I've learned a lot about myself and the society that is Twitter.

  3. "I did the easiest thing which was to block you." No, that's wrong. The easy thing to do to stop seeing someone's tweets is to unfollow them. Blocking goes beyond unfollowing. Based on what I read, you were treated unfairly, but in the Twitter world with hundreds of followers, an occasional block is likely par for the course. Don't let it bother you.

    I myself have blocked one person. That person was simply harassing me on a regular basis at the time. I saw his tweet feed and saw that he regularly attacked person after person repeatedly for following a certain Christian organization he was defaming. You see, I follow lots of people from all sides, just like anyone else does; following does not imply endorsement. I tried to reason with him first and the harassment died down. Then a week later it just picked up where it left off. So I blocked him.

    1. Blame that on my paraphrasing -- She said that unfollowing wasn't good enough because I would respond to conversations that included her as an addressee. Only blocking kept her from seeing my inappropriate behavior.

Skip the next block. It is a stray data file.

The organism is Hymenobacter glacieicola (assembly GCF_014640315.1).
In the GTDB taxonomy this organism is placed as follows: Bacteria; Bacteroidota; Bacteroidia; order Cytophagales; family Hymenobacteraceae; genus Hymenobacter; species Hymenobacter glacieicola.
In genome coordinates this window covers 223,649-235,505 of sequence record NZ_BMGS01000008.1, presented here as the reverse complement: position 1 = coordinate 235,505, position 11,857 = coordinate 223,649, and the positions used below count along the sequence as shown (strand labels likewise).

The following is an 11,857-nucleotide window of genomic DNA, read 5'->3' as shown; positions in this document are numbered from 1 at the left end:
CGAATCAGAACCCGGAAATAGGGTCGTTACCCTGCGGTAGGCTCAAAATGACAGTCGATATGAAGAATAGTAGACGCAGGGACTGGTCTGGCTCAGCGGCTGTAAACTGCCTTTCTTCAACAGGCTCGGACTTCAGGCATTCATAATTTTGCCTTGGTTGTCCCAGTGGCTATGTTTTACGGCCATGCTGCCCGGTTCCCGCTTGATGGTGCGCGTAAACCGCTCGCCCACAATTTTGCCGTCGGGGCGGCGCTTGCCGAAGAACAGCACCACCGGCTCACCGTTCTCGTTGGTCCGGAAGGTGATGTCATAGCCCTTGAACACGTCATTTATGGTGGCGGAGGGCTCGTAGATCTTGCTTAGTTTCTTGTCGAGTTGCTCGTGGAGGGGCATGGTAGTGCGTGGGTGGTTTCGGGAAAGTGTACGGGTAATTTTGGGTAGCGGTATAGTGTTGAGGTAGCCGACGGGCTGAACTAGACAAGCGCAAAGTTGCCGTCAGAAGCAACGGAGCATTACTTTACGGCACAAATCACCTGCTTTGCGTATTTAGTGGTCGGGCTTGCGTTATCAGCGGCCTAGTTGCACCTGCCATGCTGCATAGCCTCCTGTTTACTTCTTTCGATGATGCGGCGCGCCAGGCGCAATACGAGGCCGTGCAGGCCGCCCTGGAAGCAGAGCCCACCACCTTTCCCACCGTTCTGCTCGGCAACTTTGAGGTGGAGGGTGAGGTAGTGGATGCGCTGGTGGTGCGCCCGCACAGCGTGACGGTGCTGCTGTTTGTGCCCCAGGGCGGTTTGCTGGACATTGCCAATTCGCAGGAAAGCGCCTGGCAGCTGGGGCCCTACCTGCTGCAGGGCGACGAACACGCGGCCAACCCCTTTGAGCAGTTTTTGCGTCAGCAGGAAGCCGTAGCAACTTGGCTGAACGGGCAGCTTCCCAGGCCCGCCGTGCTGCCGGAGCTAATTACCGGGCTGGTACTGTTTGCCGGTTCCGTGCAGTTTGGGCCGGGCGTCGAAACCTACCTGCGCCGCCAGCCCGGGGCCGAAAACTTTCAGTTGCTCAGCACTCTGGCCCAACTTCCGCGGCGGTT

For the record, I understand why she blocked me. I can't say I was treated unfairly. I think I felt more friendly towards her than she towards me.

      Before anyone reads something sexual into that, I'm simply talking about the interactions of two adult humans. We've all had the experience of disliking someone as soon as we've met them. By the same token, we don't always match each others feelings. That's all I'm saying.

    2. And I'll add this. As we all know, communicating via Twitter is not the same as communication face to face. Subtleties and such, common in face-to-face communication, is completely absent in Twitter and like electronic communication means. Misunderstandings are easier to start and harder to stop online.

      Further, people might be extra wary online due to the anonymous nature of electronic media. As a result, people may have a shorter willingness to continue an online conversation. If everyone treated everyone nicely, people would likely give others a lot more leeway. Alas, electronic media seems to be ideal for anonymous troublemakers. As a result, people are less tolerant of kidding around.

      Assuming mere common playfulness, others may overreact. Given electronic media, I can't say that I can blame anybody. Myself I try to probe for malicious intent as I did with that guy who harassed me on Twitter. I actually quieted the problem for a week. Only when he repeated his behavior after our communication did I cut him off.

      Anyway, that's my immediate thoughts.

  4. Update. That person I said harassed me and many others so I blocked him? I have learned that his Twitter account has been suspended by Twitter.

  5. A good blog post on the topic